Carl Heideman
Carl Heideman
3/11/09 9:45 a.m.

The TR6 can climb from zero to 60 mph in 10 seconds. At least, that’s what Triumph claimed early in the car’s production history.

These numbers have always seemed pretty ambitious to us, as 12 to 14 seconds seems normal for TR6s in the real world. However, even if we give Triumph the benefit of the doubt, those acceleration numbers are pretty lackluster in these days of 10-second minivans. While the TR6 is a beautiful car, it can’t get by on looks and iffy claims alone. To return some street cred to the TR6, we set out to make some tried-and-true performance improvements on the car.

Our subject car is a very nice 1975 model that came to us with bone-stock running gear, including the engine, carbs and ignition. Before starting, we baselined its acceleration and horsepower figures. The car covered the zero-to-60 sprint in about 13.5 seconds—disappointing, but what we expected—while its engine produced a maximum of 74 horsepower at the rear wheels. That horsepower number was also right where we expected it to be.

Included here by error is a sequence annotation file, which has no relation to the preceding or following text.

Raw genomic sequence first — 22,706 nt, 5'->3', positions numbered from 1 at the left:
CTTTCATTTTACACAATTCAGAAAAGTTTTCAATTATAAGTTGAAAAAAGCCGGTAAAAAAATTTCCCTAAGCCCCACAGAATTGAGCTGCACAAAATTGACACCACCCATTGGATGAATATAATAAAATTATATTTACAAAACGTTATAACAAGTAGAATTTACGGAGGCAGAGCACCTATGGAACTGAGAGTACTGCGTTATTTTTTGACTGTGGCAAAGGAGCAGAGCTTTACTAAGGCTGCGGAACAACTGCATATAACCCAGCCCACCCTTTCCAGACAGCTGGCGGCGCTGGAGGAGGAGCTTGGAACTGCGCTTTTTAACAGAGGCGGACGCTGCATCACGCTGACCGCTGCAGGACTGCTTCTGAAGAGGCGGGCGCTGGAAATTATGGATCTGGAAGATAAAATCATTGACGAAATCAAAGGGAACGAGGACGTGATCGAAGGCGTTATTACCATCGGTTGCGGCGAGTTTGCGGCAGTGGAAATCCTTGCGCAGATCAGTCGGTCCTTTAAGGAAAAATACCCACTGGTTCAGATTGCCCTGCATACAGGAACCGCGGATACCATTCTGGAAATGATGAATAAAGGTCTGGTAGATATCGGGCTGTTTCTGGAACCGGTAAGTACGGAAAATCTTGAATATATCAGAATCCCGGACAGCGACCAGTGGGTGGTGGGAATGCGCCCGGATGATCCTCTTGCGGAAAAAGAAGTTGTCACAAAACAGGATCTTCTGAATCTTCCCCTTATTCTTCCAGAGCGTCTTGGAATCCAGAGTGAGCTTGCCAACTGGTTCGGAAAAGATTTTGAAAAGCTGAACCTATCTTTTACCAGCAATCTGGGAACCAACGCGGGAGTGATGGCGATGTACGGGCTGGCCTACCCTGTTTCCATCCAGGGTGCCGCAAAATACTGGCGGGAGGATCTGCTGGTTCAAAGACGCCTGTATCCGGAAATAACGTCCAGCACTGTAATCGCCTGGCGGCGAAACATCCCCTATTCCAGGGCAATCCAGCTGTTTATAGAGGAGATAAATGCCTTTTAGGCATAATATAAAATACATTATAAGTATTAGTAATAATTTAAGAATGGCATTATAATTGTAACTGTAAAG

Our goal was simple: We wanted to improve performance without sacrificing drivability. Additionally, we didn’t want to rebuild the engine or make overly expensive changes. To that end, we decided on some mild changes that would give our TR6 the desired performance boost while maintaining its docile street manners.

The meat of our recipe would be a ported and shaved cylinder head. To help get more air and fuel through that head, we’d also be adding a new camshaft, a pair of side-draft carburetors and a performance exhaust. Finally, we’d give the engine a good tune-up.

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